ATLANTA, GA (WTOC) - The Georgia State Senate joined the House in passing a bill Friday legalizing cultivation and distribution of medical marijuana. The medical marijuana program in Georgia recognizes 16 conditions including severe seizures, deadly cancer, PTSD, and multiple sclerosis.
However, it is still illegal to possess the low THC oil or bring it across state lines. The Senate passed HB 324 in a 44-8 vote. It breaks down the growth and distribution.
The state would give one class 1 license to a company that can grow up 450,000 square feet of cannabis or hemp at an indoor facility. The licensee can open five retail stores. The cost for a Class 1 license would be $250,000 with $100,000 annual renewal fees.
The state would also issue one class 2 license which will allow a company to grow cannabis and hemp in a 40,000 square foot indoor facility. The licensee can open three stores. The cost for that would be $25,000 with a $12,500 annual renewal fee.
The state would also award 10 independent retail licenses. Companies can open two stores each with those licenses. These stores would have a $20,000 license fee with a $10,000 annual renewal fee. In total, there would be 28 places to buy low THC oil in Georgia.
“These are parents. These are kids. These are veterans who are begging for it, can’t get access and get it legally,” said Gwinnett County Republican and bill co-sponsor David Clark. “You can’t get high from it. Some people talk about you can. This will not lead to illegal [use], people into vaping and those things. If they’re going to do those type of drugs they’ll just go buy it on the black market.”
Rep. David Clark talks with WTOC's Wright Gazaway at the state capitol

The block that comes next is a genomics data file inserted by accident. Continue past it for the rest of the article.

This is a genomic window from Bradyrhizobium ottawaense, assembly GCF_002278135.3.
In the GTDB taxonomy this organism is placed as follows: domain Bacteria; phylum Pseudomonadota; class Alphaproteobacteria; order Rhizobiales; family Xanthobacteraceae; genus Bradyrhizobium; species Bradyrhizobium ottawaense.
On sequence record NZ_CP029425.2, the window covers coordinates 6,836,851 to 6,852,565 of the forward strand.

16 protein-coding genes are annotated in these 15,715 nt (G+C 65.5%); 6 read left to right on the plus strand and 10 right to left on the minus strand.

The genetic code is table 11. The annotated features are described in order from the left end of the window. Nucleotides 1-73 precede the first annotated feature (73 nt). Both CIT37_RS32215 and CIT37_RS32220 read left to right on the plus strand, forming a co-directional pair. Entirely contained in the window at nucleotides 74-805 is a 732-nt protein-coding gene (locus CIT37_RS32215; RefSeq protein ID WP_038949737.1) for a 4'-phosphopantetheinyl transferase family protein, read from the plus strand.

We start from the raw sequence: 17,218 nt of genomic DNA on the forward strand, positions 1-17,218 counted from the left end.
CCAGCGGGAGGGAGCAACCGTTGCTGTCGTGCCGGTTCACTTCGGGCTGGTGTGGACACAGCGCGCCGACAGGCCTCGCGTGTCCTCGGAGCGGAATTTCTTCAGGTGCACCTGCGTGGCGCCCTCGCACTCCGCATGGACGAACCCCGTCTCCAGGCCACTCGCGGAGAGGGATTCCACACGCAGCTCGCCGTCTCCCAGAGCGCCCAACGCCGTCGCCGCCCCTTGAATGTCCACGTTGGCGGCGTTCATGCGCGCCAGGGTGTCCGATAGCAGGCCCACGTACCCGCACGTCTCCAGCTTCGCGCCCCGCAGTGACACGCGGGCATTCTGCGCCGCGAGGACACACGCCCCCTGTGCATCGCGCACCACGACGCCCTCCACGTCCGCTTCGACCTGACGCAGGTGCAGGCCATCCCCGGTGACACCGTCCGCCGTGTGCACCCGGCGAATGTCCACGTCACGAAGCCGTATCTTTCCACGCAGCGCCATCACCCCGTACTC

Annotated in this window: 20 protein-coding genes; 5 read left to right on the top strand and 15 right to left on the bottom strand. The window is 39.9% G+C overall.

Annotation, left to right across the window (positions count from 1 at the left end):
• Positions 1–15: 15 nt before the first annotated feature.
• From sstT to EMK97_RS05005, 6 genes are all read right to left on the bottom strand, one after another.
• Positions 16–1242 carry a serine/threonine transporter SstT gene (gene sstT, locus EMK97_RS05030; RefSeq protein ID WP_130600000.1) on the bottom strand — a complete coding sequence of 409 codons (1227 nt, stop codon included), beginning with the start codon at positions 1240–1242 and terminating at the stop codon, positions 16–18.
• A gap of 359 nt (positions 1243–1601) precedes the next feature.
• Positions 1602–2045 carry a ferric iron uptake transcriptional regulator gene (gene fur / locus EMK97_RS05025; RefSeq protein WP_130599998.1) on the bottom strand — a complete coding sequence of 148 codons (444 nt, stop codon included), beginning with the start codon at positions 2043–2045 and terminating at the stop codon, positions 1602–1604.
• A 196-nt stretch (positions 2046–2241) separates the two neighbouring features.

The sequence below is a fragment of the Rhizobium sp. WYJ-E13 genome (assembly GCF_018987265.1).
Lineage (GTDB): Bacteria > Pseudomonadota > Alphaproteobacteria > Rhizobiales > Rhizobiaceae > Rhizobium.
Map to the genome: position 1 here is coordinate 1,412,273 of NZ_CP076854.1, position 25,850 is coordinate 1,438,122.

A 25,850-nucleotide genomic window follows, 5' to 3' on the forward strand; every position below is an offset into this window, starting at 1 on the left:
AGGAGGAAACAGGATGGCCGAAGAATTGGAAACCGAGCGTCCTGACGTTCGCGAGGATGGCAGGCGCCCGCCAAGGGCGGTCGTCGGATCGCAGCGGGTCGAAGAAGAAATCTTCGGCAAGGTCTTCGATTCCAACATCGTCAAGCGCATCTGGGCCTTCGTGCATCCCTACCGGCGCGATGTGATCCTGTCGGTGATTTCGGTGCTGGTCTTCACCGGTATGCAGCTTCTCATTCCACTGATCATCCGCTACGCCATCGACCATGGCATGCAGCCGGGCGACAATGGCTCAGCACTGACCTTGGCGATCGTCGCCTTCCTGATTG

Rep. David Clark talks with WTOC's Wright Gazaway at the state capitol (WTOC)
The bill covers everything from cultivation to how much patients can have and the punishments for people possessing the oil illegally. It simply gives legal access to low THC oil to the people current state law already covers.
Legalizing the cultivation has been a fight for proponents of the bill.
“Old fashioned thinking a little bit thinking ‘okay, if we allow the cultivation and the oil to be done right here in the state, they think it’ll turn into recreational.’ That’s a little bit of a fear and we’ve had to fight that,” Clark said. “Again, it’s politics, but I do believe we have the support.”
The version the Senate passed comes way down on the number of licenses to grow marijuana. It also cuts down the retail store from 60 to 28. The Senate and House will have to come to an agreement before the session ends next Tuesday. The changes go back to the House, where they’ll start to work on that agreement.
The Georgia Sheriff’s Association strongly opposes the legislation.
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